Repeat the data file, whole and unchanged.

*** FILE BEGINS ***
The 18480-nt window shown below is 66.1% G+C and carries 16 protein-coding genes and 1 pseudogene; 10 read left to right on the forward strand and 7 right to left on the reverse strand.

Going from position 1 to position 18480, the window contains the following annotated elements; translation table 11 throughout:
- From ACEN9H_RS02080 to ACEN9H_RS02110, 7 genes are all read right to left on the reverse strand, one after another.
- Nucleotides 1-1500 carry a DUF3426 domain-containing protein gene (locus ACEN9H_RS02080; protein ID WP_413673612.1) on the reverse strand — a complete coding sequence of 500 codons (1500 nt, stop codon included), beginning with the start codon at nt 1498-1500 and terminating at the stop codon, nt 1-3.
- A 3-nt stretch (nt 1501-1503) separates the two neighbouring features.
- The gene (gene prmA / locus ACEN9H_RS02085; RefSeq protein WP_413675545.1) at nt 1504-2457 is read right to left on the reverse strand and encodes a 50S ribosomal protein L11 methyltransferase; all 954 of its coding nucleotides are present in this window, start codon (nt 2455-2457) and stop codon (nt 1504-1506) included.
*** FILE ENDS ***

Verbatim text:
The 18480-nt window shown below is 66.1% G+C and carries 16 protein-coding genes and 1 pseudogene; 10 read left to right on the forward strand and 7 right to left on the reverse strand.

Going from position 1 to position 18480, the window contains the following annotated elements; translation table 11 throughout:
- From ACEN9H_RS02080 to ACEN9H_RS02110, 7 genes are all read right to left on the reverse strand, one after another.
- Nucleotides 1-1500 carry a DUF3426 domain-containing protein gene (locus ACEN9H_RS02080; protein ID WP_413673612.1) on the reverse strand — a complete coding sequence of 500 codons (1500 nt, stop codon included), beginning with the start codon at nt 1498-1500 and terminating at the stop codon, nt 1-3.
- A 3-nt stretch (nt 1501-1503) separates the two neighbouring features.
- The gene (gene prmA / locus ACEN9H_RS02085; RefSeq protein WP_413675545.1) at nt 1504-2457 is read right to left on the reverse strand and encodes a 50S ribosomal protein L11 methyltransferase; all 954 of its coding nucleotides are present in this window, start codon (nt 2455-2457) and stop codon (nt 1504-1506) included.